OK, back to reality. Can Olie really be a starter in this league? I just don't see it unless he's in front of a really solid defense. And if that's the case, do you really need to pay a guy 4 Million for that situation?

I actually will be surprised if someone picks him up as a starter.

breed16 said...

Gave him a 4.

As for where he'll end up: I see Ottawa in his future. From their end, they must know they're unlikely to win a Cup with Gerber alone. A 1-year flyer on a rested vet with experience to be the "1b" works for the Sens in a thin goalie market.

From Olie's perspective, he goes immediately to a contender (in theory) with an unstable goalie situation in which he could emerge as the true #1. Plus, he remains in the East and can stick it to the Caps should that fire burn in him like I think it does. On that note, does anyone feel like he'll be the most brutal former-Cap Cap killer of them all?

Hooks Orpik said...

It's hard to see a contender hitching their wagon to Kolzig. Of the 24 goalies who appeared in at least 50 games, Godzilla had the worst GAA, the worst save percentage, the fewest number of shutouts and more wins than only three (Mason, Leclaire, Khabibulin).

It'd also be hard to see him not in a Caps jersey. I kinda hope he just floats on off into retirement. He didn't get a proper ending, but I don't think in the long-run that diminishes a great career.

Christopher said...

@Faux: I usually agree with much of what you say, but I would argue that wins are actually pretty useless in judging goaltender talent. Wins are almost completely beyond the control of the goalie and there are plenty of great goalies with poor won-loss records and vice-versa (see Luongo, Roberto and Vokoun, Tomas).

My expectations for Olie were: Sv % at or above .900 and a GAA at or below 2.75. Given that he massively underperformed even these relatively low benchmarks, he gets a generous 3.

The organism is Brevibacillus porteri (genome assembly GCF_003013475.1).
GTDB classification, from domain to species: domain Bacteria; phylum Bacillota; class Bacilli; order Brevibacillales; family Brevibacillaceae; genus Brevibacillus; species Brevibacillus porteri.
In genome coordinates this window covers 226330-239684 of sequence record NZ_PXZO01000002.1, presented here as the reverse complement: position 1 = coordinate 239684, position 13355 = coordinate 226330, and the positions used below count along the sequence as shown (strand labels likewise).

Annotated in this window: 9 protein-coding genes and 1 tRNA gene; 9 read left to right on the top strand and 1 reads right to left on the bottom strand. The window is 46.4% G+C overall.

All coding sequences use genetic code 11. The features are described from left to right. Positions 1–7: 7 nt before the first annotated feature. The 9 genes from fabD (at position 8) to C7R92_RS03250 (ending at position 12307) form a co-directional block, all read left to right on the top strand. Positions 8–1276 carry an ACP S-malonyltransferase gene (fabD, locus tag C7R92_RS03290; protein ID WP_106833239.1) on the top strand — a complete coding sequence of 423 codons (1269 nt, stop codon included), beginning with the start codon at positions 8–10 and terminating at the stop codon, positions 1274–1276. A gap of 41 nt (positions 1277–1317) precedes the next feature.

Kolzig is a great human being and a great Capital. Sadly, that really doesn't matter when assessing his season. Honestly, if anyone but Kolzig had underperformed to this degree, they would have been benched LONG before Kolzig was.

I agree with the comments about the style of play under Boudreau hurting Kolzig. Boudreau's style resulted in fewer, but higher-quality shots against. Olie was totally outmatched trying to stop these.

Even when he was younger, Kolzig was never a "reaction" style goalie. He used good positioning and his size to overwhelm shooters and take away their options, particularly in-close. Unfortunately, as his reflexes deteriorated, he would be slow getting into position for the first shot, which often meant that he was "stabbing" his leg pads at the puck, rather than absorbing it. This left huge, juicy rebounds that he just couldn't get back into position for.

Some observers directed criticism against the d-men, particulary for that 6-3 drubbing in Carolina before the trade deadline. However, watching that game, it became obvious that Olie just couldn't handle rebounds anymore.

(Olie's slowed reaction time was really noticeable when looking at his shootout stats. Opinions about the shootout aside, he was godawful in them.)

b.orr4 said...